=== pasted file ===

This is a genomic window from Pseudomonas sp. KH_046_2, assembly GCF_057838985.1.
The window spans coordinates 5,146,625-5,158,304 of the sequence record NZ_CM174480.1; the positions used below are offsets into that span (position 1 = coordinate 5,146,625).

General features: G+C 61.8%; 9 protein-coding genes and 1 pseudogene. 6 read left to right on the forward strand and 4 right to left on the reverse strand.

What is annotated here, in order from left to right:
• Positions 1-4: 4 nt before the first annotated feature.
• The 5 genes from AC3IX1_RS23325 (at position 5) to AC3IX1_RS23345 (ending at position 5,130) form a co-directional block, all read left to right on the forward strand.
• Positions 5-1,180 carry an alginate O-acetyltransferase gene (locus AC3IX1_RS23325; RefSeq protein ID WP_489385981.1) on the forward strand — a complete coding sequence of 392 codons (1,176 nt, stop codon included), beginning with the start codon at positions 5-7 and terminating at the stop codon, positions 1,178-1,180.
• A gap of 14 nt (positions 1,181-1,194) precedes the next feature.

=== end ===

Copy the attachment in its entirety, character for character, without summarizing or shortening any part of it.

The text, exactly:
This is a genomic window from Pseudomonas sp. KH_046_2, assembly GCF_057838985.1.
The window spans coordinates 5,146,625-5,158,304 of the sequence record NZ_CM174480.1; the positions used below are offsets into that span (position 1 = coordinate 5,146,625).

General features: G+C 61.8%; 9 protein-coding genes and 1 pseudogene. 6 read left to right on the forward strand and 4 right to left on the reverse strand.

What is annotated here, in order from left to right:
• Positions 1-4: 4 nt before the first annotated feature.
• The 5 genes from AC3IX1_RS23325 (at position 5) to AC3IX1_RS23345 (ending at position 5,130) form a co-directional block, all read left to right on the forward strand.
• Positions 5-1,180 carry an alginate O-acetyltransferase gene (locus AC3IX1_RS23325; RefSeq protein ID WP_489385981.1) on the forward strand — a complete coding sequence of 392 codons (1,176 nt, stop codon included), beginning with the start codon at positions 5-7 and terminating at the stop codon, positions 1,178-1,180.
• A gap of 14 nt (positions 1,181-1,194) precedes the next feature.